Gaucho’s on Lowell Street adds on-site butcher shop featuring BBQ-ready cuts and wine for pairing

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Ben Graves and his dad, Clark Graves, working on the wine racks a week before the scheduled soft opening of Gauchos Wine & Butcher. Photo/Carol Robidoux

MANCHESTER, NH – When father and son Clark and Ben Graves took over at Gaucho’s Churrascaria Brazilian Steak House on Lowell Street in November of 2018 they knew there would be challenges as the “new management” of an existing eatery. But they also knew that the basic premise of their restaurant –  serving up melt-in-your-mouth cuts of roasted meats sliced from the bone at your tableside – was worth keeping, and refining.

In a city known for its restaurant scene, building on a unique concept – in this case, serving churrascaria (Portuguese for barbecue) rodízio style (roving waiters who won’t stop delivering the meat until you tell them to) is key to survival.

They came into the restaurant business with some big ideas, including a way to maximize an adjoining space that the previous owner had opened briefly as a crepes restaurant.

“We’re right across the street from the Red Arrow Diner, so it didn’t make sense to compete,” says Ben Graves.

But it was a perfect space to create something that celebrates Gaucho’s delectable meat selection while providing a niche side hustle that doesn’t currently exist: A downtown butcher and wine shop.

Ben Graves stocking up on imported South American wine, including Alta Vista from Argentina, at Gauchos Wine & Butcher. Photo/Carol Robidoux

That’s the short version of how Gauchos Wine & Butcher came to be. The new venture opened softly just July 1, and the Graves’ hope that as word hits the street they will become the go-to source for marinated meats and seafood – as well as hard-to-find South American wines – for those who live and work downtown.

“Customers love our meats, this way we get them one way or another, whether they eat here or grill at home,” says Ben Graves.

Quality cuts of meat at a competitive price point is the simple premise, says Clark Graves. He compares the model to what exists at Tuckaway Tavern in Raymond.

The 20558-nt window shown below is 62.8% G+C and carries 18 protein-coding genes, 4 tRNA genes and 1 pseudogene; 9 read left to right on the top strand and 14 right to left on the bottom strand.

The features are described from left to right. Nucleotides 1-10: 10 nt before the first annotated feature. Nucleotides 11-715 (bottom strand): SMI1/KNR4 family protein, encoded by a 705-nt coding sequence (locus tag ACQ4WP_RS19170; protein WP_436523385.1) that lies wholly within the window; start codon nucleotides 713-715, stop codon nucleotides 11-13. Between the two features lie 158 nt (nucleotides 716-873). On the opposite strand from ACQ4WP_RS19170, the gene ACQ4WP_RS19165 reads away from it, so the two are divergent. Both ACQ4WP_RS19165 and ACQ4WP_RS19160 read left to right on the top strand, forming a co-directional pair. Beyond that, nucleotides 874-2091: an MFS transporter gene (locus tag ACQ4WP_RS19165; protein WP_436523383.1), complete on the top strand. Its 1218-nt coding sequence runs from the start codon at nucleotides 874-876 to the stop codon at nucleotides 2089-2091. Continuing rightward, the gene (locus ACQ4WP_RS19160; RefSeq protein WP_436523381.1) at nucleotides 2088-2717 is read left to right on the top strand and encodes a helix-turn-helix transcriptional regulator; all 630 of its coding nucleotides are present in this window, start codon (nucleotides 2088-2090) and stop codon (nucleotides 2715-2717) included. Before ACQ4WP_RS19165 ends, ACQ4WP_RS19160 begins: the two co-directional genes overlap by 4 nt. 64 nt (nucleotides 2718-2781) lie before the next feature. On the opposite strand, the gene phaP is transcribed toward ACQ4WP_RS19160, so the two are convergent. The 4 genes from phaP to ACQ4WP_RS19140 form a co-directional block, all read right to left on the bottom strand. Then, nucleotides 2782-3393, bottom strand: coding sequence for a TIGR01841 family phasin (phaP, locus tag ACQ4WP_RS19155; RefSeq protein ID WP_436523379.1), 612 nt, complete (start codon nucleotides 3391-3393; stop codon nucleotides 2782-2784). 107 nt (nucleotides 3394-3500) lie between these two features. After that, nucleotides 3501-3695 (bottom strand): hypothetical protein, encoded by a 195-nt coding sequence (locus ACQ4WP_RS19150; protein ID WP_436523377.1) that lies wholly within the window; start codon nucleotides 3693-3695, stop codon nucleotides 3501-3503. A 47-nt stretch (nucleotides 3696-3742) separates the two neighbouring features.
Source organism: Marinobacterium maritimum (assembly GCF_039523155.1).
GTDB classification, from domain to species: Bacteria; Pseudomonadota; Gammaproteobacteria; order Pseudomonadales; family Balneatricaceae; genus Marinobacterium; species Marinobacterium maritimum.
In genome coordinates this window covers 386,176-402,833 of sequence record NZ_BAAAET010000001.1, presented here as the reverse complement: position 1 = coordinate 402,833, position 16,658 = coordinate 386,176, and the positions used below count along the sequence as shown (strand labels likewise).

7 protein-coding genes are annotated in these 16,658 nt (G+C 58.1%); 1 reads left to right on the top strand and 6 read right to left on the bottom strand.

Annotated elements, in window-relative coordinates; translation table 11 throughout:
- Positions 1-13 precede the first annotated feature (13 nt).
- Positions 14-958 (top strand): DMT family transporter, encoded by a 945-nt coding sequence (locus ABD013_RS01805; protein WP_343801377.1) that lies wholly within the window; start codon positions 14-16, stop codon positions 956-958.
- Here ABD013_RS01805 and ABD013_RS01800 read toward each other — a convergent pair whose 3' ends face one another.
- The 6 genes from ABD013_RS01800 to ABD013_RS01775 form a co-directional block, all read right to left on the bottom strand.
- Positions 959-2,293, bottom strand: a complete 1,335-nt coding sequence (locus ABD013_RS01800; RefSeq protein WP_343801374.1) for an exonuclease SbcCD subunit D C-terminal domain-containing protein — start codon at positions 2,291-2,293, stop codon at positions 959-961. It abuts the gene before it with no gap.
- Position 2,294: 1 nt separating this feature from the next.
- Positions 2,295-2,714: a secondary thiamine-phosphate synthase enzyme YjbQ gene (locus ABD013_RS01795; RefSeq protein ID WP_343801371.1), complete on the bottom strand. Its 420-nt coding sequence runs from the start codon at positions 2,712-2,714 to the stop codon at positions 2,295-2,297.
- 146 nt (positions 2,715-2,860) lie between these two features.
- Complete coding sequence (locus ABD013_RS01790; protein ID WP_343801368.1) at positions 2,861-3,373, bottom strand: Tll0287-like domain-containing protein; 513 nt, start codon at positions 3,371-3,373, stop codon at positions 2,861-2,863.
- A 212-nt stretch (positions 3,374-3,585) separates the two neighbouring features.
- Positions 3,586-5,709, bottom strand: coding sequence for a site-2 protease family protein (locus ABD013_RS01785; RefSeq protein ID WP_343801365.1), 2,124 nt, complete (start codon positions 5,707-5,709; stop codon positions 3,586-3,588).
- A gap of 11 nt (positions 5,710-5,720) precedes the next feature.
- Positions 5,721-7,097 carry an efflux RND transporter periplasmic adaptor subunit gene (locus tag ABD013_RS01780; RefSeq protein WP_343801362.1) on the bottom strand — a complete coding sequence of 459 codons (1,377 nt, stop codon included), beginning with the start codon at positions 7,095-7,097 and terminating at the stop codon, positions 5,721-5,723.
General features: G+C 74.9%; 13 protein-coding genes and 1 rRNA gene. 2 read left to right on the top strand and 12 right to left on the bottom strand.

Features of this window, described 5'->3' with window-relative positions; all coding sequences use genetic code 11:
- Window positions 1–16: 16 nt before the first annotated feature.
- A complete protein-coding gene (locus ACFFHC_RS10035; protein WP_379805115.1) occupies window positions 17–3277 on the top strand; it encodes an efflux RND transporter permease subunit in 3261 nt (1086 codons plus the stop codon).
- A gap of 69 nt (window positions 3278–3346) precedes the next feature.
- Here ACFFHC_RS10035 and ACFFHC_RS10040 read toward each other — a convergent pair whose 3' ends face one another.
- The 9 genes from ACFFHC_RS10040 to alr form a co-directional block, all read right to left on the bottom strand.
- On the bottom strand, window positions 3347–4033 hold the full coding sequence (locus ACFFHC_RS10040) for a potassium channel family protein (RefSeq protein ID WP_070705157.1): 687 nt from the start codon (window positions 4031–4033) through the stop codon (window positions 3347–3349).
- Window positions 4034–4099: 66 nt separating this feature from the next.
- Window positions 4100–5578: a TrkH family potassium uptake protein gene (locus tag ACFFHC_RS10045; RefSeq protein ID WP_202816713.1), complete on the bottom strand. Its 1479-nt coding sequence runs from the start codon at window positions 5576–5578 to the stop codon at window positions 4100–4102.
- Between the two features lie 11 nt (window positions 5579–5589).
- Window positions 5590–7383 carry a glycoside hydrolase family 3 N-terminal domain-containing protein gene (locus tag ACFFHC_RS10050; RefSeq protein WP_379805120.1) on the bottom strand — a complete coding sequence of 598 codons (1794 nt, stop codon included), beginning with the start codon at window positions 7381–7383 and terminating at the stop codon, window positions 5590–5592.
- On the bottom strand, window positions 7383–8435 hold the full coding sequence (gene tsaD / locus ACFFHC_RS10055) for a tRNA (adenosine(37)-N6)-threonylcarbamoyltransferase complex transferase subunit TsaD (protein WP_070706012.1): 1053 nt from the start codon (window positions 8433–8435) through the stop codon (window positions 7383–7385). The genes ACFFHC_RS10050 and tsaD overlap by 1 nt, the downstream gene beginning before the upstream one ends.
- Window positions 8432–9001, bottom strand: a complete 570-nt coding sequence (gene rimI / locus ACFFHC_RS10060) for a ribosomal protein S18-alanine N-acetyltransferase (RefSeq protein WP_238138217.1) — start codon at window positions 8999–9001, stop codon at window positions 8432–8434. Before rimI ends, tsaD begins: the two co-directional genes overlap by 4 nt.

High-quality cuts of meat marinating in Gauchos no longer secret sauce. Courtesy Photo

“This is closer to supermarket prices with butcher shop quality. Our NY center-cut beef is nothing like what you’d get in a supermarket – it’s top quality,” he says. “We think that’s going to be a big selling point – the best quality meats for a great price.”

They also have fresh seafood to go, including scallops, salmon, shrimp and swordfish, and it appears that they may be on to something – opening weekend their first tray of swordfish kababs sold out within two hours.

“It’s convenient. You can pick up two swordfish skewers on your way home and put them right on the grill,” says Ben Graves, who believes extending the quality and care they’ve brought to Gauchos to an in-house butcher shop gives them a jumpstart at what is, in most ways, a whole new business venture.

“We’d be thinking about it differently if we were just trying to open a little butcher shop downtown, but we have advantages with the restaurant attached,” he says.

For one, the demand for daily hand-cut steaks for the restaurant side translates to fresh-cuts daily for butcher shop customers. And that means the hand-cut trim can be made into the freshest ground meat available.

“We’re talking high-quality ground meat, not what the supermarkets grind up,” he says. “It just makes so much sense for us, and for customers.”

Also, they offer wines that pair perfectly with their Brazillian steak menu originating in Brazil, Argentina, Chile and Uraguay, selections that normally have to be special-ordered by the case.

Clark Graves says he’s already working with two of his vintners, in Chile and Argentina, to organize a wine-tasting tour vacation opportunity for customers who want to get up close and personal with their favorite South American winemakers.

You can also pick up house marinades and salsas inside the butcher shop.

Here’s the no-longer secret sauces, available for purchase at Gauchos Wine & Butcher. Courtesy photo

The Graves have gone out of their way to reintroduce their concept restaurant to local diners – including getting a sign out front.

“There really is no sign outside to let people know we’re here, so we’re working on that,” says Ben Graves.

Other initiatives since taking over Gaucho’s include Trivia Tuesdays, live music Thursday – Saturday 6  – 9 p.m., as well as Sundays, 5 – 8 p.m., plus wine-pairing dinners, and eventually, dance parties. Ben Graves says the first several months were a learning curve, but creating a sense of place and connecting with the community in new ways has always been their ultimate goal from day one.

Adding the butcher shop can only help when it comes to developing a new subset of regulars, expanding on the already loyal customer base.

“Opening in time for grilling season is a plus, and we knew as soon as we took over that this was an idea worth pursuing,” says Ben Graves. “Our expectation is that it should be a good idea. But we also think it could be a great idea – we’ll have to wait and see.”

Gaucho’s Wine & Butcher is located adjacent to Gaucho’s Churrascaria Brazillian Steak House, 62 Lowell St. Butcher shop hours are daily from 11:30 a.m. – 8 p.m. Contact: 603-669-9460 or find them on Facebook.

About Carol Robidoux 6615 Articles
Longtime NH journalist and publisher of Loves R&B, German beer, and the Queen City!